Tax Credits Give Solar Power a Boost

A series of tax credits for wind, solar, geothermal, tidal energy and others was among the tenets of the October congressional financial rescue legislation.

The law increased the investment credit for solar from $2,000 to $7,500 for a buyer who spends $25,000 to install solar panels on his roof.

In states like California, Connecticut, and New Jersey, where the cost of power is considerable, the pretax compound rate of return on a typical home solar system will be greater than 15 percent per year, says Andy Black, CEO of OnGrid Solar, an industry research firm.

Home builders, including some of the biggest, such as Centex, Lennar, Pulte Homes, and Woodside Homes, are seeing advantages to including solar. All are developing successful communities where all of the homes have solar panels capable of making most if not all power.

Source: BusinessWeek, Adam Aston

West End/ Westview Homes for Sale

Fully renovated, move in condition homes! Awaiting your inspection. View the links below to see these great deals! These homes will pass FHA inspection. Beltline Community- speak with your mortgage officer about city funds for down payments!

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413 Karli Court, McDonough, GA  4bed/3baths Traditional $139K  http://www.postlets.com/res/4354275 

1556 South Gordon St, Westview-in town Atlanta 3bed/2bath Restoration + attic $169K http://www.postlets.com/res/4225188

Home Tour: http://www.flyinside.com/tour.php?id=44365  (SOLD)

 626 Willard Ave, Westview Atlanta 3bed, 2baths Renovation $120.9K http://www.postlets.com/res/4289274 (New Price)

Home Tour: http://www.flyinside.com/tour.php?id=44629

1184 Eggleston Ave Historic West End 3bed/2bath renovated with Loft 135K

http://www.postlets.com/res/4643963

1790 Laurelwood Drive -Adams Park- on Golf Course.. Investor Special 45K

 Next Up

1498 Westwood Ave (Westview) & Rogers; exquisite  rehabs by J.W. Kelly Properties, Grady Place.

Why This Autumn is a Great Time to Buy

This fall could be a particularly great time for first-time or buyers long out of the market to jump in, say a variety of real estate professionals.

Here are the reasons why:

  • Interest rates are likely to decline as Freddie and Fannie get government help.
  • The Federal Housing Administration recently boosted its loan limits to $729,750 in expensive areas. It’s going to take some of that back come Jan. 1, when the loan limit will shrink to $625,500.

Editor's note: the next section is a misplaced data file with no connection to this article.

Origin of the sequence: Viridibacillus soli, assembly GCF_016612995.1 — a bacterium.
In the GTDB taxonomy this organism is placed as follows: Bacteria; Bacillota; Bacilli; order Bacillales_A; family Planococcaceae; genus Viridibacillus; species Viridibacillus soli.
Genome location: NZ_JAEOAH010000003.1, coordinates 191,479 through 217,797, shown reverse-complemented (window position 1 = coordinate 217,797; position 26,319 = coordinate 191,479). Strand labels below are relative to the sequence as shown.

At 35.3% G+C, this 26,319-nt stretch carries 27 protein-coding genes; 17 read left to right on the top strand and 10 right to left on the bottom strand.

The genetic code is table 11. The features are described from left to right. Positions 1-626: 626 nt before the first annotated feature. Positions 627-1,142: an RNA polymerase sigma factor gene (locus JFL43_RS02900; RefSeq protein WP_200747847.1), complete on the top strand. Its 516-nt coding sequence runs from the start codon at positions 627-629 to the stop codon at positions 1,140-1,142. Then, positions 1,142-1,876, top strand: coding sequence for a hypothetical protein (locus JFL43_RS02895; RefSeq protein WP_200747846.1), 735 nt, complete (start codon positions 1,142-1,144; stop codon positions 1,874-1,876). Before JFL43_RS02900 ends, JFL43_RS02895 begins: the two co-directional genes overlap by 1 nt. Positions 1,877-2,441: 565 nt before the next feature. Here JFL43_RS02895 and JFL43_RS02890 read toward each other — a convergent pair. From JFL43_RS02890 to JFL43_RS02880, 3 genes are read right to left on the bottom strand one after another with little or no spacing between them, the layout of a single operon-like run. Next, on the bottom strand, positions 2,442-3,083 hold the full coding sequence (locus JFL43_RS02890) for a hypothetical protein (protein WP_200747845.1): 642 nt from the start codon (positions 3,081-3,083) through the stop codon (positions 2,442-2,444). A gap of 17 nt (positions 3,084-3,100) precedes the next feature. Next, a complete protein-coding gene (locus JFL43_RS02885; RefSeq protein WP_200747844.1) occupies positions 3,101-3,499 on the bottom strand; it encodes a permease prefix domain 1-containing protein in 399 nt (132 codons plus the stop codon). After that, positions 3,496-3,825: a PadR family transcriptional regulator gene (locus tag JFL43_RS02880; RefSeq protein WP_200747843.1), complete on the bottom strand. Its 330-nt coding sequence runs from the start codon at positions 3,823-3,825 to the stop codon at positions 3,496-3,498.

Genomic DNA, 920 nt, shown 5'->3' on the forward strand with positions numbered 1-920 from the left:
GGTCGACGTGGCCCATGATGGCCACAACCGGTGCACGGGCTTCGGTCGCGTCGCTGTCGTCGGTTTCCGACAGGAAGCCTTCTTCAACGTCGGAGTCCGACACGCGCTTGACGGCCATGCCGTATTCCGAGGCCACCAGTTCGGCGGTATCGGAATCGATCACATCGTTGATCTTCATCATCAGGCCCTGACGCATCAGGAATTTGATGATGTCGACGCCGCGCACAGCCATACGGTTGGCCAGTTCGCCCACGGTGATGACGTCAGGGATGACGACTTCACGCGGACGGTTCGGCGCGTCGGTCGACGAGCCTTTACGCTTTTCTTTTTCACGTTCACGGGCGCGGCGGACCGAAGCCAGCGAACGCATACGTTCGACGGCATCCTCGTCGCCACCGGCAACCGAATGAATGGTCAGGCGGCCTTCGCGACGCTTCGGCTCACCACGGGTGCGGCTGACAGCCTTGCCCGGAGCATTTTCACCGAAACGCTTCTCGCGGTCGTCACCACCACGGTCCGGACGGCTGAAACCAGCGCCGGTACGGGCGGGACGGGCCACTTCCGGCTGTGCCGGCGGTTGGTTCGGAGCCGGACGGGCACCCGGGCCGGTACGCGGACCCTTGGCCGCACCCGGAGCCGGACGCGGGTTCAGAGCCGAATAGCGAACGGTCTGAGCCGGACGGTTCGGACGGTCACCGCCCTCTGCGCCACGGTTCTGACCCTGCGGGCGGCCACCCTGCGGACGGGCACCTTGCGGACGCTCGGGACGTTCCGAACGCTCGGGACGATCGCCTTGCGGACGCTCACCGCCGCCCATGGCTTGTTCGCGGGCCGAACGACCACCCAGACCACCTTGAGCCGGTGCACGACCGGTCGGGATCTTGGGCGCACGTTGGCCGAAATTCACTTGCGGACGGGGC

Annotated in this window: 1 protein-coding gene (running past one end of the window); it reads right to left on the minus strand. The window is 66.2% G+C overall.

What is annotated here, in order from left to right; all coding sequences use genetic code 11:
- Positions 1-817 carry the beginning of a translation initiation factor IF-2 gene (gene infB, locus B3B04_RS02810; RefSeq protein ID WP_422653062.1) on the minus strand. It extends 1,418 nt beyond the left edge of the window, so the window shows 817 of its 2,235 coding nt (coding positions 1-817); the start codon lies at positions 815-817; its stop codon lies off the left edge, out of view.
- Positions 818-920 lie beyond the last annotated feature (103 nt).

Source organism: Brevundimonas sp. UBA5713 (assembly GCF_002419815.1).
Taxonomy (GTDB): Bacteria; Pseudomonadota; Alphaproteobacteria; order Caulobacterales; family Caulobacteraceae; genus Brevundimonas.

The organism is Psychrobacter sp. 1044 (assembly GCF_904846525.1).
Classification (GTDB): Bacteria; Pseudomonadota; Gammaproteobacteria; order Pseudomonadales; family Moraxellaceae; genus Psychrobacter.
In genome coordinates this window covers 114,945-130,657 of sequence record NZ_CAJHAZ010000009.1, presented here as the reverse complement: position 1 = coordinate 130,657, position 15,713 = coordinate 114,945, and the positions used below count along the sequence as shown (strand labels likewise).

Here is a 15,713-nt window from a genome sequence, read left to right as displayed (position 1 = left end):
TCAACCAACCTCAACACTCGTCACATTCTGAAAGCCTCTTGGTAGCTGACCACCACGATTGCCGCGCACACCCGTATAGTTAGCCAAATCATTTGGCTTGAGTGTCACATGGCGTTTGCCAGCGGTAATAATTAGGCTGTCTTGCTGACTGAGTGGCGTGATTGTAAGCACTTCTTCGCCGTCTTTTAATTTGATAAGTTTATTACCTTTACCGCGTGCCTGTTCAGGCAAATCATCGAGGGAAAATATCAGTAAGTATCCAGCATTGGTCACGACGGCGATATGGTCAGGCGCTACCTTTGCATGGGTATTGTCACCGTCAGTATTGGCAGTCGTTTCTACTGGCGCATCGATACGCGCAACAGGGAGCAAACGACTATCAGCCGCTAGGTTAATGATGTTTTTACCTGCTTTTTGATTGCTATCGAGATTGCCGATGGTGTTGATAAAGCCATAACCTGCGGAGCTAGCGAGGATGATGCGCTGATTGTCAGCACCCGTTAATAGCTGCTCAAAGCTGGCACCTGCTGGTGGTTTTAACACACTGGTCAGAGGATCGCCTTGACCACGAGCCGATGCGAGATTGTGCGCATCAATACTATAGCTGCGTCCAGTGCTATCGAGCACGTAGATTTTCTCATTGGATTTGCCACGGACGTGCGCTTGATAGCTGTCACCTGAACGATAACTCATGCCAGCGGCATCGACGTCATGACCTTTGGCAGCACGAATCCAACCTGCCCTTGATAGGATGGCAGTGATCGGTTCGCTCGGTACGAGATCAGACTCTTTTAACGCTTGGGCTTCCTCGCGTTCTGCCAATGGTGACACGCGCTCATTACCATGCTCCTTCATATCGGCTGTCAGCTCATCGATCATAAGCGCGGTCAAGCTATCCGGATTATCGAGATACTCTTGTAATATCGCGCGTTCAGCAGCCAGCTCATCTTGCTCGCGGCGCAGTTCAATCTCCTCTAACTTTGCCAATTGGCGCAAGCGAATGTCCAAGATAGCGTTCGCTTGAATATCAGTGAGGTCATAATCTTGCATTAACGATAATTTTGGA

The FHA allows down payments of as little as 3 percent, but that will rise to 3.5 percent as of Oct. 1. People scraping dollars together for a down payment should try to set their closing for the end of this month.

  • The tax credit will shave $7,500 off a first-time buyer’s federal tax bill due April 15. Buyers who don’t owe tax, will get the money as a refund.

The government’s definition of a first-time buyer is anyone who hasn’t owned a home in the last three years.

Source: The Washington Post, Elizabeth Razzi

How the New First-Time Buyer Tax Credit Works

Under the new housing bill, home buyers who have not owned a home in the last three years will be eligible for a tax credit equal to 10 percent of the property up to a maximum of $7,500. Here’s how it works:

  • The credit is $3,750 for married couples filing separately. Unmarried people who jointly purchase a home will be able to divide the $7,500 credit.

  • This program is actually a loan, which home buyers must repay over 15 years at zero percent interest beginning in the second year after they purchase the home. A home buyer who qualified for the whole credit would pay $500 for 15 years or about $41.67 per month.

  • The credit applies only to homes purchased on or after April 9, 2008, and before July 1, 2009.

  • High-income home buyers don’t qualify: Eligibility begins phasing out for single filers with adjusted income of more than $75,000 and $150,000 for joint filers. It completely phases out at $95,000 for singles and $170,000 for married couples filing jointly.

Source: Realtor Magazine

Candidates Disagree on Foreclosure Fix

Daily Real Estate News  |   February 20, 2008

As the presidential primary in Ohio approaches, Sens. Hillary Clinton (D-N.Y.) and Barack Obama (D-Ill.) are highlighting their different housing proposals. Voters in Ohio especially are concerned about the housing proposals because the state has one of the highest foreclosure rates in the nation.

Clinton insists that government intervention is necessary. She proposes ceasing foreclosure proceedings for 90 days to allow borrowers and lenders to work on modifications, instituting a five-year interest-rate freeze on adjustable-rate subprime mortgages for primary residences only, and the use of government-backed mortgages to refinance borrowers who can no longer manage their monthly payments.

Meanwhile, Obama says that government involvement will force lenders to put the brakes on making new loans and modifications. Instead, he is focusing on stricter penalties for predatory lenders, tax credits for mortgage interest, and a $10 billion fund dedicated to preventing foreclosure and assisting first-time buyers.

Source: The Wall Street Journal, Nick Timiraos (02/20/08)